By virtue of convenience, we are guilty of gross negligence

Zeenath Khan

This morning, national news channels were ablaze with footage of the fire that engulfed the Secunderabad Club. During the night, a fire caused by a short circuit destroyed most of the main building of the Club.

Mid-morning, a series of apocalyptic images flooded my phone. Against the backdrop of reddened skies, towering flames and flashing lights, a pair of firefighters valiantly pointed a hose at the fire. In another, a century-old tree remained rooted in its spot as smoke billowed from the skeletal remains. With the onset of dawn, the devastation was complete. The Colonnade, the billiard room and the administrative office were now reduced to ashes. Latest reports suggest that the library and mixed living room, with hand-painted murals depicting scenes from A Midsummer Night’s Dream, did not succumb to tragedy. Fortunately, no human injuries or fatalities resulted from this incident.

Although the Secunderabad Club is one of the oldest and most distinguished clubs in India, its origins are humble. Salar Jung I, visionary Prime Minister of Hyderabad in the 19th century, used the building as his personal hunting lodge. According to the club’s website, he offered the premises to the then British resident for his evening recreation. Located in the heart of the Secunderabad cantonment area, the Club became the focal point of social activity for the British Army. Legend has it that young Winston Churchill left an unpaid bill at the Club when he was stationed at Secunderabad as a sub.

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At the turn of the 20th century, the Club entered its golden age. It was the time of glittering balls, lobster dinners and waiters in starched white. Shy, chaperoned debutantes batted their eyelashes at dashing army officers. Oldies remember Deccan Airways planes swooping down and showering them with toys on Christmas Day.

The fire had not just cost a building, but a slice of Hyderabad’s history. General Syed Ahmed El Edroos, commander of the Nizam’s army, was the first non-British president of the Club. After the union of the state with India in 1948, the victorious General Chaudhuri took up the mantle. Over the decades, much has changed in the city’s political and social landscape. The Secunderabad Club offered the city’s inhabitants a sort of continuum, a place where the old and the new met. I associate some of my earliest childhood memories with the Club. When I was two years old, I was floating in his pool in a plastic tube. In the 80’s and early 90’s it was the coolest and maybe the only teen hangout in town.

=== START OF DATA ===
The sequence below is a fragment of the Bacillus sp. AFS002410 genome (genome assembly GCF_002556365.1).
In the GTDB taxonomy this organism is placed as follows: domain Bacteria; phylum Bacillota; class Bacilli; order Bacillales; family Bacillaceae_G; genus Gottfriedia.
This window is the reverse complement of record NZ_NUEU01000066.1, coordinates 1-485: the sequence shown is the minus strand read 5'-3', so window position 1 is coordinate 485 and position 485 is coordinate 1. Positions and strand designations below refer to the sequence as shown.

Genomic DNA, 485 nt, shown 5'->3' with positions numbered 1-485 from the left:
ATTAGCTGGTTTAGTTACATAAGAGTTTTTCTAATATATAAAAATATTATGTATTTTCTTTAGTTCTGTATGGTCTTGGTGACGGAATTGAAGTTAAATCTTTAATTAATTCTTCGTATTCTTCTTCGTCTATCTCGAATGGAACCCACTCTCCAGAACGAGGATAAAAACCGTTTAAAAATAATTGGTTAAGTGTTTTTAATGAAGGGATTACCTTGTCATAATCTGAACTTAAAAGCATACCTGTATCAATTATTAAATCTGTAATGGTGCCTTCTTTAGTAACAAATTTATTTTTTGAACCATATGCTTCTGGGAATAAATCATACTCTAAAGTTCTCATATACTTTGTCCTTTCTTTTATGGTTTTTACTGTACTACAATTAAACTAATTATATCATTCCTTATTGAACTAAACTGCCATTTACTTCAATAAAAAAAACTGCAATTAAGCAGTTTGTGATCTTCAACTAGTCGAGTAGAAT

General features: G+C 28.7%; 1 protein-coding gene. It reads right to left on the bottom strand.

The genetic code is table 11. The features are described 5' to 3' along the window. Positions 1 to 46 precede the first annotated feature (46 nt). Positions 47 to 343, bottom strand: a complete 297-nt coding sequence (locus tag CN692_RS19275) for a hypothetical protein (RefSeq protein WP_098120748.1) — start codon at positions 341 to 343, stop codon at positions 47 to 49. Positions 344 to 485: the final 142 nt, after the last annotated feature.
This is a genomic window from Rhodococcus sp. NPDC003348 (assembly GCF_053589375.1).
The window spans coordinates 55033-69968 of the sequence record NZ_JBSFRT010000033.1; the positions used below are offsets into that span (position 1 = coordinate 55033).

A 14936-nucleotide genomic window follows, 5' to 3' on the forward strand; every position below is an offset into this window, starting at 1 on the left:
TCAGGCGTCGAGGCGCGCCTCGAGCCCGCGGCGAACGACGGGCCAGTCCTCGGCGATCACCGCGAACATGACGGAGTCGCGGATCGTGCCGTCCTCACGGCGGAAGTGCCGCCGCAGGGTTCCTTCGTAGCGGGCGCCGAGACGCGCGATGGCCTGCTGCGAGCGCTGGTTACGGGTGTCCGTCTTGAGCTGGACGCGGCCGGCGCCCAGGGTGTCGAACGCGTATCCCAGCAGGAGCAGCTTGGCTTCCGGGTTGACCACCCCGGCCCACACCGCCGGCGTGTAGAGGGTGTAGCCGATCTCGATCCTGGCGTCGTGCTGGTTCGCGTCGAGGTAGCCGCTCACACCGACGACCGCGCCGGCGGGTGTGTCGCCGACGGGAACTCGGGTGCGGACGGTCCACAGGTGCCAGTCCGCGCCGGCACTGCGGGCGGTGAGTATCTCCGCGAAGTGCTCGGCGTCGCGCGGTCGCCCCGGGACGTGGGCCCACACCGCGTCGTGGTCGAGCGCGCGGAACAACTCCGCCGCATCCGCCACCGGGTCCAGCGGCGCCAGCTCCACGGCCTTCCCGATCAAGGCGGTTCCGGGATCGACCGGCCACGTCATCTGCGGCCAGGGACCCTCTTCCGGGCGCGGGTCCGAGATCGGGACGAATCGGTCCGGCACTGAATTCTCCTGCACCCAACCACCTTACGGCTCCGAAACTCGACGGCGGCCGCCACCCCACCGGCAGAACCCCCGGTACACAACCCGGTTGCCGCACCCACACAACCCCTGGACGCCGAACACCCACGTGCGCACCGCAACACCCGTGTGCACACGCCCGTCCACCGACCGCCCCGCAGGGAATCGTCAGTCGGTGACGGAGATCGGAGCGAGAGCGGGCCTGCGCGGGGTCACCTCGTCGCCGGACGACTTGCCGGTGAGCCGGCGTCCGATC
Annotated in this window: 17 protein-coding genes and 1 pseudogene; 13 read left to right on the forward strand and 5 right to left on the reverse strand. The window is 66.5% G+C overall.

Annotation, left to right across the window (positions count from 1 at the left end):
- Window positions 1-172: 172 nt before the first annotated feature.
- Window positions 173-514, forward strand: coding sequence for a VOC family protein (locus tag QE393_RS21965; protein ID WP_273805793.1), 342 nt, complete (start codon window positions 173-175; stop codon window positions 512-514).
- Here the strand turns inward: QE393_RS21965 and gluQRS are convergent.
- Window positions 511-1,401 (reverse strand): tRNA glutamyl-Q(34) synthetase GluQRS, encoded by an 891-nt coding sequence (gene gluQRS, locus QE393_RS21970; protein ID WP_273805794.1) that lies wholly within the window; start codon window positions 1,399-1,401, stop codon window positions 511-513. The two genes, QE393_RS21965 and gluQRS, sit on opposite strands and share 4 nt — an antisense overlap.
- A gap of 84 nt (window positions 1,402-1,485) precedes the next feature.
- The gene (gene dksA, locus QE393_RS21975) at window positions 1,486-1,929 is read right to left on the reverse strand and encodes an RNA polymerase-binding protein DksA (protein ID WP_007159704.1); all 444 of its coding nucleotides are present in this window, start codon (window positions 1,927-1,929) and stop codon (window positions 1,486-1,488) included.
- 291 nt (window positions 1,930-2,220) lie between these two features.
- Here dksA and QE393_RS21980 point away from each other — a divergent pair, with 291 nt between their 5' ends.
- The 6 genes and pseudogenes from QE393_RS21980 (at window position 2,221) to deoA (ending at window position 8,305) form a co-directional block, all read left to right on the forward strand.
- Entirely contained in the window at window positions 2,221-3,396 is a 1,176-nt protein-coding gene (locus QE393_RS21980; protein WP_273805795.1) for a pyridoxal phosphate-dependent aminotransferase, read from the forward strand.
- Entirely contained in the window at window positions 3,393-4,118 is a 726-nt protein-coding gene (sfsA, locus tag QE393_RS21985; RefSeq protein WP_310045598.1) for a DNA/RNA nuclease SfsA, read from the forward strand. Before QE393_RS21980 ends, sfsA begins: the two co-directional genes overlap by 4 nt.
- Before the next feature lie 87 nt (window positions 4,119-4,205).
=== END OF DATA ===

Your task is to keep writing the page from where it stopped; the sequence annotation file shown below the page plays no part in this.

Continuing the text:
We flocked to the Club’s outdoor movie screenings and lined up at the chaat and tandoor counters.

Turning sixteen meant a license to attend the dances and use the adult library.

Thirty years later, passing in front of the cannons posted on either side of the Club’s gates has always given me the impression of coming home. The Club dated us all and should have survived us. It was the link between past, present and future. When the order of events is reversed, it is always a cause for distress.

Buildings can be rebuilt. I have been told that the Club is full of funds. I hope those in charge will preserve the colonial aesthetic of the Club.

Life has a habit of throwing unexpected challenges at us. I never imagined writing a eulogy for a place. Throughout the day, I wondered if the stone and wood that made up the Club screamed in pain as the searing flames scorched their molecules. If so, then by virtue of convenience, we are all guilty of gross negligence.

Zeenath Khan, a Hyderabadi by birth, is a writer residing in Mumbai

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